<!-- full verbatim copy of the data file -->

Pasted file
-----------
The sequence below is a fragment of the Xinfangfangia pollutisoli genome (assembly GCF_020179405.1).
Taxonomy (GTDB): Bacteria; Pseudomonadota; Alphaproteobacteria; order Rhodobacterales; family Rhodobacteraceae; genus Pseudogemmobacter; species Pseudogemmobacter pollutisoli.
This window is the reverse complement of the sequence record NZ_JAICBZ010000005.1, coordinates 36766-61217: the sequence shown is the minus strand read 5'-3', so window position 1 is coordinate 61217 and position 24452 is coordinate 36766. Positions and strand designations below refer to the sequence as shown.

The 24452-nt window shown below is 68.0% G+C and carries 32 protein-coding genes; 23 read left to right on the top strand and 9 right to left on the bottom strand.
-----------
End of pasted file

The sequence below is a fragment of the Xinfangfangia pollutisoli genome (assembly GCF_020179405.1).
Taxonomy (GTDB): Bacteria; Pseudomonadota; Alphaproteobacteria; order Rhodobacterales; family Rhodobacteraceae; genus Pseudogemmobacter; species Pseudogemmobacter pollutisoli.
This window is the reverse complement of the sequence record NZ_JAICBZ010000005.1, coordinates 36766-61217: the sequence shown is the minus strand read 5'-3', so window position 1 is coordinate 61217 and position 24452 is coordinate 36766. Positions and strand designations below refer to the sequence as shown.

The 24452-nt window shown below is 68.0% G+C and carries 32 protein-coding genes; 23 read left to right on the top strand and 9 right to left on the bottom strand.